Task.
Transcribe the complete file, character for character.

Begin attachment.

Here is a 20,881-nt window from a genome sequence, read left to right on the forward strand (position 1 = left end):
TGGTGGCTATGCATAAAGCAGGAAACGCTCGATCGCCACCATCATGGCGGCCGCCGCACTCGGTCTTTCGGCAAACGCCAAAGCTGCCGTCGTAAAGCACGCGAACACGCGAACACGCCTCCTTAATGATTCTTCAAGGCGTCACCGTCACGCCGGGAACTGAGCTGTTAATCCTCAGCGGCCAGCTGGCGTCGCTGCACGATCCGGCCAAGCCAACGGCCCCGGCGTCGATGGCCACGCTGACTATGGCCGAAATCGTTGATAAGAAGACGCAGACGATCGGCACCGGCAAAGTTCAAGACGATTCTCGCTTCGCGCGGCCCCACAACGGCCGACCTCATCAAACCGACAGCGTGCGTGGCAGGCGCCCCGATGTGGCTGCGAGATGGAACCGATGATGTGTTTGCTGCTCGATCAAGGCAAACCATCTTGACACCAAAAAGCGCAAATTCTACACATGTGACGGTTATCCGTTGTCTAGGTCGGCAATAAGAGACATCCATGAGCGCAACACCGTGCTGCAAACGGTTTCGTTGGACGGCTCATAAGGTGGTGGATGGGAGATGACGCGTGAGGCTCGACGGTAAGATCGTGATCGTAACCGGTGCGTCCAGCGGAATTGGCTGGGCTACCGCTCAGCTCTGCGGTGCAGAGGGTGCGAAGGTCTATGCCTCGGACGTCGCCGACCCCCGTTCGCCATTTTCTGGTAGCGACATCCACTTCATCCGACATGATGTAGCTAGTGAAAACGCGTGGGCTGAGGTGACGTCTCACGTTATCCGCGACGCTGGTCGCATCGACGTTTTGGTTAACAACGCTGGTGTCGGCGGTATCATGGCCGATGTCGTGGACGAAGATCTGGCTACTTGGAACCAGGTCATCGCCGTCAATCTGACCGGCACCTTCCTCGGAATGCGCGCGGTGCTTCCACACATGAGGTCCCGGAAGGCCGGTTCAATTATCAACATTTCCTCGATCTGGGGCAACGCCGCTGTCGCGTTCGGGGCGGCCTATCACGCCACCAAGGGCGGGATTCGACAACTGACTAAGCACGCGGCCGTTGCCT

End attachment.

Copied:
Here is a 20,881-nt window from a genome sequence, read left to right on the forward strand (position 1 = left end):
TGGTGGCTATGCATAAAGCAGGAAACGCTCGATCGCCACCATCATGGCGGCCGCCGCACTCGGTCTTTCGGCAAACGCCAAAGCTGCCGTCGTAAAGCACGCGAACACGCGAACACGCCTCCTTAATGATTCTTCAAGGCGTCACCGTCACGCCGGGAACTGAGCTGTTAATCCTCAGCGGCCAGCTGGCGTCGCTGCACGATCCGGCCAAGCCAACGGCCCCGGCGTCGATGGCCACGCTGACTATGGCCGAAATCGTTGATAAGAAGACGCAGACGATCGGCACCGGCAAAGTTCAAGACGATTCTCGCTTCGCGCGGCCCCACAACGGCCGACCTCATCAAACCGACAGCGTGCGTGGCAGGCGCCCCGATGTGGCTGCGAGATGGAACCGATGATGTGTTTGCTGCTCGATCAAGGCAAACCATCTTGACACCAAAAAGCGCAAATTCTACACATGTGACGGTTATCCGTTGTCTAGGTCGGCAATAAGAGACATCCATGAGCGCAACACCGTGCTGCAAACGGTTTCGTTGGACGGCTCATAAGGTGGTGGATGGGAGATGACGCGTGAGGCTCGACGGTAAGATCGTGATCGTAACCGGTGCGTCCAGCGGAATTGGCTGGGCTACCGCTCAGCTCTGCGGTGCAGAGGGTGCGAAGGTCTATGCCTCGGACGTCGCCGACCCCCGTTCGCCATTTTCTGGTAGCGACATCCACTTCATCCGACATGATGTAGCTAGTGAAAACGCGTGGGCTGAGGTGACGTCTCACGTTATCCGCGACGCTGGTCGCATCGACGTTTTGGTTAACAACGCTGGTGTCGGCGGTATCATGGCCGATGTCGTGGACGAAGATCTGGCTACTTGGAACCAGGTCATCGCCGTCAATCTGACCGGCACCTTCCTCGGAATGCGCGCGGTGCTTCCACACATGAGGTCCCGGAAGGCCGGTTCAATTATCAACATTTCCTCGATCTGGGGCAACGCCGCTGTCGCGTTCGGGGCGGCCTATCACGCCACCAAGGGCGGGATTCGACAACTGACTAAGCACGCGGCCGTTGCCT